Britain’s decision to leave the European Union has left a lot of experts in the U.S. financial community wondering exactly what face the fallout will take on the American housing market. But one week after the controversial Brexit vote, some can already see the effect taking the shape of falling interest rates that will likely affect consumer confidence but trigger more housing demand.
The Urban Institute this week reported that the “flight of capital to the relative safety of U.S. Treasuries has already driven down the rates that investors are able to demand for these investments. In fact, the 10-year rate of 1.74 percent that was in place on June 23, the day before the Brexit vote, dropped to 1.46 percent within four days.
“This flight to safety will continue to push rates lower as long as investors see heightened uncertainty and turmoil in worldwide markets,” the authors of the report, Jim Parrott and Alanna McCargo, stated.
According to the institute, falling rates will spark a refinancing boom. When 30-year fixed rated dip below 3.5‒‒they average 3.61 as of June 30‒‒the drop tends to trigger a spate of refinancing, and borrowers who last refinanced in 2013 would get better rates.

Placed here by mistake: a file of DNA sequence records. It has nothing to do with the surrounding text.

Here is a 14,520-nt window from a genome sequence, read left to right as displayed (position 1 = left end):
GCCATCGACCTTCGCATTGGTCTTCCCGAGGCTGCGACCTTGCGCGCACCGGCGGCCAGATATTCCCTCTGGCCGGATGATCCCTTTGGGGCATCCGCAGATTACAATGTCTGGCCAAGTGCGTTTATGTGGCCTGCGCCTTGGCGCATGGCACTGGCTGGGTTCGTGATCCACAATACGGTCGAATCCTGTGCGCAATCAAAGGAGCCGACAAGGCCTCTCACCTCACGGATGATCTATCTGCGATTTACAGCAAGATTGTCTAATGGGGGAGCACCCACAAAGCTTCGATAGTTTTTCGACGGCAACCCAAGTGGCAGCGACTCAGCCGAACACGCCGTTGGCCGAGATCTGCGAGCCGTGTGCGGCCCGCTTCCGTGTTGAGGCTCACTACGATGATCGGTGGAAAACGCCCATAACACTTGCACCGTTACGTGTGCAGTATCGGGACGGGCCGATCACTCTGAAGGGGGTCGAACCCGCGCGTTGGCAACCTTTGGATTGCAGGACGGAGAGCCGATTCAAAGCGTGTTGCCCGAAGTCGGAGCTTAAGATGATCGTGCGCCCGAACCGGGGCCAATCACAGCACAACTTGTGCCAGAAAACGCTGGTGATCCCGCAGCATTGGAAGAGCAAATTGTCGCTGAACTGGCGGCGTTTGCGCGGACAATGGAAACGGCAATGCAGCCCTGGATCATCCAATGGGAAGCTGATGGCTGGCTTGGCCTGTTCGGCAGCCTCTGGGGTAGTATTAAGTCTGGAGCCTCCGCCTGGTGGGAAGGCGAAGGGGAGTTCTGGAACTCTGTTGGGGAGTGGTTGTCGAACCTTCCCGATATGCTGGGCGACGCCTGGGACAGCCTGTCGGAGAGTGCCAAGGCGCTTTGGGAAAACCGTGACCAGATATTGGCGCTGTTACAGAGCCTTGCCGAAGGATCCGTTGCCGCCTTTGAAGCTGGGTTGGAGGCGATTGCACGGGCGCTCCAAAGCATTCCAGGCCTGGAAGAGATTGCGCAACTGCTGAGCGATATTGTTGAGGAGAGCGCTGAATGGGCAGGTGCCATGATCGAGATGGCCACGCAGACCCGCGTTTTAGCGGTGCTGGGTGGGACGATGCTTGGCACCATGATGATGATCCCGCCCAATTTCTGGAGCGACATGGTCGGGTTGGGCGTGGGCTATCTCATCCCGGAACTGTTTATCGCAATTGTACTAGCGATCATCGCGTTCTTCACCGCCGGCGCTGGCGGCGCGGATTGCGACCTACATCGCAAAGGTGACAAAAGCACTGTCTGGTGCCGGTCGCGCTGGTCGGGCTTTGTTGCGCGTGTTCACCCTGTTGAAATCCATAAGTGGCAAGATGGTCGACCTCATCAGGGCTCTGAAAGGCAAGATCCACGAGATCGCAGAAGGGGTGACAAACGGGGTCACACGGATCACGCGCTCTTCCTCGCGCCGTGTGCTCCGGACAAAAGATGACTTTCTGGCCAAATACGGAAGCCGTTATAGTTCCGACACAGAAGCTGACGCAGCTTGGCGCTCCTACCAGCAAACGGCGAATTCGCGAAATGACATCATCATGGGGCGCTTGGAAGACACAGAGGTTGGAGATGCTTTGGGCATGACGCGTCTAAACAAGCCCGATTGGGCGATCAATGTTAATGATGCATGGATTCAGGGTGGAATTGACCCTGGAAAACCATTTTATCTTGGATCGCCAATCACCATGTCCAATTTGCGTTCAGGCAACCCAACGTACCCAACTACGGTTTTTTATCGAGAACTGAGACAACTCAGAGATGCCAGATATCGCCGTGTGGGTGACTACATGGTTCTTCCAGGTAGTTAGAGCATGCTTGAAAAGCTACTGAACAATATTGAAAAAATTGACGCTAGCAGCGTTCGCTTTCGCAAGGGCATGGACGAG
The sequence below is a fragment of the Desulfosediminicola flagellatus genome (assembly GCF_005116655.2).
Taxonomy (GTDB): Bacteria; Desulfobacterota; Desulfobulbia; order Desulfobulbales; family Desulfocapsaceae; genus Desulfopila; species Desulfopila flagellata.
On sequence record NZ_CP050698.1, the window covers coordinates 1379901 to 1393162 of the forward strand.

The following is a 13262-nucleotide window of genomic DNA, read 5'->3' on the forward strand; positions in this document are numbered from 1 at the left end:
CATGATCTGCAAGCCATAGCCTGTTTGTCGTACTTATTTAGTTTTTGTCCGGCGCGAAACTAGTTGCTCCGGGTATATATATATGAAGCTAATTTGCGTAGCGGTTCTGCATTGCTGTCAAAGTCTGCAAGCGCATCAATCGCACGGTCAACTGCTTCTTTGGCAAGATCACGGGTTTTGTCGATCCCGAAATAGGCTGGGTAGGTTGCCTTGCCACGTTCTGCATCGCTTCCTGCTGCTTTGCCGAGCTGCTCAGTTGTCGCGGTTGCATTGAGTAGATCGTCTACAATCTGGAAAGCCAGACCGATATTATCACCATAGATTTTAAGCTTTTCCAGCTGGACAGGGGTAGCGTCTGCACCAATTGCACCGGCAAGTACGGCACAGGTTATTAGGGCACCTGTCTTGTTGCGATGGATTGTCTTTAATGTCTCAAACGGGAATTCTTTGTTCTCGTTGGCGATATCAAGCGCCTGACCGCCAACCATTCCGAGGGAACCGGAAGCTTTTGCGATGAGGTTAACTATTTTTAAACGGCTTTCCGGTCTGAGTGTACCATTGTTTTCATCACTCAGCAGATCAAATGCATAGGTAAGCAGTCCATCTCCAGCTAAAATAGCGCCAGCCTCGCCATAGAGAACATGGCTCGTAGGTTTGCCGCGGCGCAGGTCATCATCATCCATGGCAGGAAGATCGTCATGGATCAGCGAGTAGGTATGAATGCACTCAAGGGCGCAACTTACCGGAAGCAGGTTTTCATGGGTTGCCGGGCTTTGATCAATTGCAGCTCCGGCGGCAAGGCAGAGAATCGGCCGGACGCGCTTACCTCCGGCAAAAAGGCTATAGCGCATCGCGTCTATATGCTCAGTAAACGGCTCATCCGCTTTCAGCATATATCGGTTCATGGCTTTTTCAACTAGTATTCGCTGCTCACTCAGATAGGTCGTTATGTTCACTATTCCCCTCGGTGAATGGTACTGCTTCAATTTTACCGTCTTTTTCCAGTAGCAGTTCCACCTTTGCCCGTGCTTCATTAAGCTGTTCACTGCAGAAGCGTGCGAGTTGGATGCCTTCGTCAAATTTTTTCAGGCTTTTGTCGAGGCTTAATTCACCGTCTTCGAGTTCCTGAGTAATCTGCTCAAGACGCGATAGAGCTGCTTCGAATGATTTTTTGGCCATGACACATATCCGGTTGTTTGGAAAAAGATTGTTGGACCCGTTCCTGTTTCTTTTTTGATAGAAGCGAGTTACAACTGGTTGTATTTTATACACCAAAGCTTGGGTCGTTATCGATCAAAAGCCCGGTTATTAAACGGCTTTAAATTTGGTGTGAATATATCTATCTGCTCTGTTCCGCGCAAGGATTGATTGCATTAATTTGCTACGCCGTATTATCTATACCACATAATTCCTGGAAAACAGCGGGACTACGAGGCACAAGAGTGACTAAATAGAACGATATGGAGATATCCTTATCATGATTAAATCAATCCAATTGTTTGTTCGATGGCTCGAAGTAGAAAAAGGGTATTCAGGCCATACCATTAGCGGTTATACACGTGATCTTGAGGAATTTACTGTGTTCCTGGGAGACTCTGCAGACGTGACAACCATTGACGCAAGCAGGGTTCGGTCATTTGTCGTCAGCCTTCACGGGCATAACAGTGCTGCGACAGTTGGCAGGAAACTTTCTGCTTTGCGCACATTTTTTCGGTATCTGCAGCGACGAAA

“Many no doubt will refinance, leading to a boom that may rival that seen from 2008 to 2014, when roughly 25 million families refinanced their mortgages,” the report stated.
“This flight to safety will continue to push rates lower as long as investors see heightened uncertainty and turmoil in worldwide markets.”
From the refinancing boom will come a surge prepay speeds for the securities backed by these mortgages, the institute reported. This will shorten the term of the investment and reducing the return and, in turn, drive losses for investors with unhedged mortgage-backed securities.
“Similarly, servicers will see the revenue streams from their mortgage servicing rights dry up as borrowers refinance out of the loans they are servicing,” the report stated. “Those servicers that have not hedged these revenue streams and are unable to mitigate their losses with new MSRs will also see significant losses.”
Lastly, the institute stated, the drop in mortgage rates may force Freddie Mac into the red for the quarter. In the first quarter of this year, 10-year Treasury rates dropped 48 basis points and Freddie reported accounting losses of $1.4 billion related to their hedging of interest rate risk, leading to overall losses of $354 million, the institute reported.
“The 10-year rate has fallen by about half that thus far this quarter, possibly triggering another round of accounting-driven losses,” it stated.'
Click here to view the complete report.